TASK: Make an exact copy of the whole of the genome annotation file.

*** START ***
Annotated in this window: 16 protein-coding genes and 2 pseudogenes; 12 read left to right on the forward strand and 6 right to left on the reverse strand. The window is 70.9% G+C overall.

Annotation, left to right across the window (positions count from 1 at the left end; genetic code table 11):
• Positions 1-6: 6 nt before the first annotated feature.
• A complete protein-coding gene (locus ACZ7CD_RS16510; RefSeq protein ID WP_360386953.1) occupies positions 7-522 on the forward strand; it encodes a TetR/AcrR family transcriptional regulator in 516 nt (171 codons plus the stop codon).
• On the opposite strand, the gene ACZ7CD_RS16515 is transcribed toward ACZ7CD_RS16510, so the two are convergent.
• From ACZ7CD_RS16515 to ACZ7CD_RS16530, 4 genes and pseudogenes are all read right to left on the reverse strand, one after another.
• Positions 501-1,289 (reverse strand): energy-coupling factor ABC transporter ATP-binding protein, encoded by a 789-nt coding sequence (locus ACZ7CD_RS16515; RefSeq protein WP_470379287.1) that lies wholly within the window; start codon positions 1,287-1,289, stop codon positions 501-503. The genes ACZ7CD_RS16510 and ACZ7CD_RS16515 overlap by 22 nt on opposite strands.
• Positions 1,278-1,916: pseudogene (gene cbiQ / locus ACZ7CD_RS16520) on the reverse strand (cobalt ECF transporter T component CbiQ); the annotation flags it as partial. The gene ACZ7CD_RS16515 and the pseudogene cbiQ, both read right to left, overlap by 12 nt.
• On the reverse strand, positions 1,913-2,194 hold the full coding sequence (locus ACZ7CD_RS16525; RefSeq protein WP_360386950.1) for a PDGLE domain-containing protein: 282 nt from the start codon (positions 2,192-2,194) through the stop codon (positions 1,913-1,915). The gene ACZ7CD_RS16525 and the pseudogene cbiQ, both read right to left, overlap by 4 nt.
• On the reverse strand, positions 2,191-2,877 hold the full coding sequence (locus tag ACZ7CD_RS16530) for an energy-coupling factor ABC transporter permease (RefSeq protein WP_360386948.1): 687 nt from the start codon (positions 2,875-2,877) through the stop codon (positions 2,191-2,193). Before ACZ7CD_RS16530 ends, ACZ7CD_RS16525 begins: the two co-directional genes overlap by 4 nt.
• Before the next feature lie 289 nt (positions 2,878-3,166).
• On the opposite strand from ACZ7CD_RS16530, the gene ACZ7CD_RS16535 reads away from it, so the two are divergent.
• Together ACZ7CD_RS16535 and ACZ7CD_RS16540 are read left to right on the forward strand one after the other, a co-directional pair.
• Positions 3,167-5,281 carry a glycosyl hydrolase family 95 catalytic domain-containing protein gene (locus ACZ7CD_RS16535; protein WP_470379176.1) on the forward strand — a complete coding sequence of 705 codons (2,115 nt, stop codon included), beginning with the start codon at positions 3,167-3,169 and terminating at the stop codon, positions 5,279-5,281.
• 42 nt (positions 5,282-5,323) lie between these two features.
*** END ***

Annotated in this window: 16 protein-coding genes and 2 pseudogenes; 12 read left to right on the forward strand and 6 right to left on the reverse strand. The window is 70.9% G+C overall.

Annotation, left to right across the window (positions count from 1 at the left end; genetic code table 11):
• Positions 1-6: 6 nt before the first annotated feature.
• A complete protein-coding gene (locus ACZ7CD_RS16510; RefSeq protein ID WP_360386953.1) occupies positions 7-522 on the forward strand; it encodes a TetR/AcrR family transcriptional regulator in 516 nt (171 codons plus the stop codon).
• On the opposite strand, the gene ACZ7CD_RS16515 is transcribed toward ACZ7CD_RS16510, so the two are convergent.
• From ACZ7CD_RS16515 to ACZ7CD_RS16530, 4 genes and pseudogenes are all read right to left on the reverse strand, one after another.
• Positions 501-1,289 (reverse strand): energy-coupling factor ABC transporter ATP-binding protein, encoded by a 789-nt coding sequence (locus ACZ7CD_RS16515; RefSeq protein WP_470379287.1) that lies wholly within the window; start codon positions 1,287-1,289, stop codon positions 501-503. The genes ACZ7CD_RS16510 and ACZ7CD_RS16515 overlap by 22 nt on opposite strands.
• Positions 1,278-1,916: pseudogene (gene cbiQ / locus ACZ7CD_RS16520) on the reverse strand (cobalt ECF transporter T component CbiQ); the annotation flags it as partial. The gene ACZ7CD_RS16515 and the pseudogene cbiQ, both read right to left, overlap by 12 nt.
• On the reverse strand, positions 1,913-2,194 hold the full coding sequence (locus ACZ7CD_RS16525; RefSeq protein WP_360386950.1) for a PDGLE domain-containing protein: 282 nt from the start codon (positions 2,192-2,194) through the stop codon (positions 1,913-1,915). The gene ACZ7CD_RS16525 and the pseudogene cbiQ, both read right to left, overlap by 4 nt.
• On the reverse strand, positions 2,191-2,877 hold the full coding sequence (locus tag ACZ7CD_RS16530) for an energy-coupling factor ABC transporter permease (RefSeq protein WP_360386948.1): 687 nt from the start codon (positions 2,875-2,877) through the stop codon (positions 2,191-2,193). Before ACZ7CD_RS16530 ends, ACZ7CD_RS16525 begins: the two co-directional genes overlap by 4 nt.
• Before the next feature lie 289 nt (positions 2,878-3,166).
• On the opposite strand from ACZ7CD_RS16530, the gene ACZ7CD_RS16535 reads away from it, so the two are divergent.
• Together ACZ7CD_RS16535 and ACZ7CD_RS16540 are read left to right on the forward strand one after the other, a co-directional pair.
• Positions 3,167-5,281 carry a glycosyl hydrolase family 95 catalytic domain-containing protein gene (locus ACZ7CD_RS16535; protein WP_470379176.1) on the forward strand — a complete coding sequence of 705 codons (2,115 nt, stop codon included), beginning with the start codon at positions 3,167-3,169 and terminating at the stop codon, positions 5,279-5,281.
• 42 nt (positions 5,282-5,323) lie between these two features.